Journey into the Night
- 1h 21min
Dr Eigil Borne is engaged to Hélène, a girl who is madly in love with him. At Hélène's birthday celebration, Eigil invites her to a cabaret, where he meets his other love, Lily, a passionate... Read allDr Eigil Borne is engaged to Hélène, a girl who is madly in love with him. At Hélène's birthday celebration, Eigil invites her to a cabaret, where he meets his other love, Lily, a passionate, fiery and funny dancer.Dr Eigil Borne is engaged to Hélène, a girl who is madly in love with him. At Hélène's birthday celebration, Eigil invites her to a cabaret, where he meets his other love, Lily, a passionate, fiery and funny dancer.
Which can be seen in 'Journey into the Night'. It is a watchable film and its best things are truly great. It did strike me as very uneven however and while it certainly feels more like a Murnau film than 'The Haunted Castle' did for instance, 'Journey into the Night' is really not one of the best representations of Murnau. It is another lesser effort, having seen this and 'The Burning Soil' back to back, and with a feeling that Murnau had not yet fully found his comfort zone.
'Journey into the Night' does have good things. It looks good, with gorgeously framed and quite eerie cinematography. Also standing out visually are the settings, very naturalistic and extravagant, captured by a cinematographer who clearly loved them. There are some truly gorgeous images throughout, especially in the last quarter. Murnnau's direction is spot on when it comes to the visuals and the atmosphere, which at the best of times has an eeriness and also a poignancy.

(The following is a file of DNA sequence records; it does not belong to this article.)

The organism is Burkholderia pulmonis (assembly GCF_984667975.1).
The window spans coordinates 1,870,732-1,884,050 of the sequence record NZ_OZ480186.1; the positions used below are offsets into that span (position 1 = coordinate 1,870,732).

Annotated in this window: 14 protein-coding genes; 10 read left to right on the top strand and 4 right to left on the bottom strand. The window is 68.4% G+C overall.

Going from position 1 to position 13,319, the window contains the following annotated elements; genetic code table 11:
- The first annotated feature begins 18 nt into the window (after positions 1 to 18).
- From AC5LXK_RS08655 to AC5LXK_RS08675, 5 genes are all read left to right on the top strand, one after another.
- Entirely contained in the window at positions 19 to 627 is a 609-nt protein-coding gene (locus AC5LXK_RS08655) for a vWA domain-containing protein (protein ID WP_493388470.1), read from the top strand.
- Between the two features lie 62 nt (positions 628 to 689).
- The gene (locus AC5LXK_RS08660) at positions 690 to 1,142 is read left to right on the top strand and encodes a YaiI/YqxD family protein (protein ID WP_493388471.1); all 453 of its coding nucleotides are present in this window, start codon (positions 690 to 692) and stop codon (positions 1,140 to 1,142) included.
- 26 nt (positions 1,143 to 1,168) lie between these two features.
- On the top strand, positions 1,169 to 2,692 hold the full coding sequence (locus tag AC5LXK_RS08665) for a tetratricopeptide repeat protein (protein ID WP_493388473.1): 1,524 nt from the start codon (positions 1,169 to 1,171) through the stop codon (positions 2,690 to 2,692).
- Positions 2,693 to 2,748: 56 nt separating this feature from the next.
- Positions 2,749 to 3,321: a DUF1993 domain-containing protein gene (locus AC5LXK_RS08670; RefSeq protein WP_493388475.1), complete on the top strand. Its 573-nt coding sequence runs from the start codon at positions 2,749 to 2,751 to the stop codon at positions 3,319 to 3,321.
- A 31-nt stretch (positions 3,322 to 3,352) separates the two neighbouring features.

The final quarter has the passion and emotional impact that was not present enough in the rest of the film. The final intertitle is poetic and moving. Along with the production values, the best thing about 'Journey into the Night' is the mesmerising Conrad Veidt, passionate and unsettling.
It is a shame that the rest of the acting is too over the top, borderline hammy and static in character interaction, just to say that acting in silent film could be subtle (like with Dorothy and Lillian Gish) and wasn't always stagy so am going to disagree with anybody that says that that style of acting was a product of the time. The characters are not particularly well developed and are either bland or unlikeable taken to extremes, Veidt's is the only interesting one and much of it is down to Veidt's performance.
While excelling in the visuals and atmosphere, Murnau falls short when it comes to story momentum and character interaction. The character interaction is static and lacking in passion and the pacing creaks with sluggishness frequently. The story is not as slight as those for 'The Haunted Castle' and 'The Burning Soil', but it still feels meandering and over-stretched on the most part. Structurally it is agreed and even for an early silent and for this genre the melodrama is too overwrought and old-fashioned. Apart from the final one, the intertitles are too rambling.
Summing up, watchable but namely for curiosity. Murnau went on to do much better. 5/10.
- Apr 14, 2021